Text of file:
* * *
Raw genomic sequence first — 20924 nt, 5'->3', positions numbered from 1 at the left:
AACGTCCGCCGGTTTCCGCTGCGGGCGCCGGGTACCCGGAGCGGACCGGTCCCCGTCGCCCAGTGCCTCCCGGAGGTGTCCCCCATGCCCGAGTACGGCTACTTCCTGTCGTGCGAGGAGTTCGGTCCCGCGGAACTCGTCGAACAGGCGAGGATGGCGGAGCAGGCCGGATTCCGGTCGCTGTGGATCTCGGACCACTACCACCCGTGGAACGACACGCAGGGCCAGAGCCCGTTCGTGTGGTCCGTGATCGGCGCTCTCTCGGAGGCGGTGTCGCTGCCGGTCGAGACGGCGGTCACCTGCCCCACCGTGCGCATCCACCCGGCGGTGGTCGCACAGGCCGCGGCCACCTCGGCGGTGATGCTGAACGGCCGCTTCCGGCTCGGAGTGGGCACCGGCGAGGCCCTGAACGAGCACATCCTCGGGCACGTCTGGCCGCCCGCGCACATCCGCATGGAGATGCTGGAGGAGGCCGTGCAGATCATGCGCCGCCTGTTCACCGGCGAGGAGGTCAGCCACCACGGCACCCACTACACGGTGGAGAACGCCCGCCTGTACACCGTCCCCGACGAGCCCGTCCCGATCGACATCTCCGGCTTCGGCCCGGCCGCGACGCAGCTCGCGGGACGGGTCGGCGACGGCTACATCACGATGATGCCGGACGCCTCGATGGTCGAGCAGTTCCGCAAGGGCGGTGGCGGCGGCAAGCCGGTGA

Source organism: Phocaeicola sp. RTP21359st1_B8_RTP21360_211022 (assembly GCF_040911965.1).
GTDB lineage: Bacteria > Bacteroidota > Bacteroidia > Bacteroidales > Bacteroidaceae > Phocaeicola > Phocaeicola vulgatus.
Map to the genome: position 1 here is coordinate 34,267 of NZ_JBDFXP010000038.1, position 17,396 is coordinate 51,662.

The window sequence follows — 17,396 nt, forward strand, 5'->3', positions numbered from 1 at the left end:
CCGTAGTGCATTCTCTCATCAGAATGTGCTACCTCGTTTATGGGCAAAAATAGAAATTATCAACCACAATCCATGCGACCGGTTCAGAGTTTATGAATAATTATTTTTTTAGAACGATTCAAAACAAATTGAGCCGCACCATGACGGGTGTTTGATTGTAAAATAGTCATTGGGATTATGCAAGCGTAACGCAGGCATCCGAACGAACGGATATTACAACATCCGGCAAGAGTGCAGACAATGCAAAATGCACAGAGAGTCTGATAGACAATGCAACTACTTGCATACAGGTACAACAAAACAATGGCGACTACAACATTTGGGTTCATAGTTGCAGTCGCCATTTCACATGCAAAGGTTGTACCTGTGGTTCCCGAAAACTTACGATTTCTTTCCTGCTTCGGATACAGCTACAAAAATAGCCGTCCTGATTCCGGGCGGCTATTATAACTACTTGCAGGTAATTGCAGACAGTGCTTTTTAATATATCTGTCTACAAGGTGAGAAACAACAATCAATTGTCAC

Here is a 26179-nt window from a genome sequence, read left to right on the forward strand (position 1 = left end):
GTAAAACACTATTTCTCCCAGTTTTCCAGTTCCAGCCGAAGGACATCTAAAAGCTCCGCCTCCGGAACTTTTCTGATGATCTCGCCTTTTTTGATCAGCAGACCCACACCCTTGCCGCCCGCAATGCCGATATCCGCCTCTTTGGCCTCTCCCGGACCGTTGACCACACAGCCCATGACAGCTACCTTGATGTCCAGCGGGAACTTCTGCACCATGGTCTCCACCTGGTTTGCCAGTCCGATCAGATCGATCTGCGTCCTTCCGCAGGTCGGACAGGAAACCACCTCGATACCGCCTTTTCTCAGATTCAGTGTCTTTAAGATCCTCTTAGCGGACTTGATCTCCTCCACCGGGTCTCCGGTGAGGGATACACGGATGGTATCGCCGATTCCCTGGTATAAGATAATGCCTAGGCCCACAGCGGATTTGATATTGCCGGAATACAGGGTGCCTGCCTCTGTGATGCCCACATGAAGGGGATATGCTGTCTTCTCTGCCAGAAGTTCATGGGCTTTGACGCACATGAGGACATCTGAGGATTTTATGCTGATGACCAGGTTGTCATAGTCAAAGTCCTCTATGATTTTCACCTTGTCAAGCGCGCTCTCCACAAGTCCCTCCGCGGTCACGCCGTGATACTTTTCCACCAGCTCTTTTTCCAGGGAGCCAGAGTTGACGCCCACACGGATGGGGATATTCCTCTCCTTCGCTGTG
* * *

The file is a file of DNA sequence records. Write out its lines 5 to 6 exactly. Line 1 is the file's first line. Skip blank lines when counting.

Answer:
Map to the genome: position 1 here is coordinate 34,267 of NZ_JBDFXP010000038.1, position 17,396 is coordinate 51,662.

The window sequence follows — 17,396 nt, forward strand, 5'->3', positions numbered from 1 at the left end: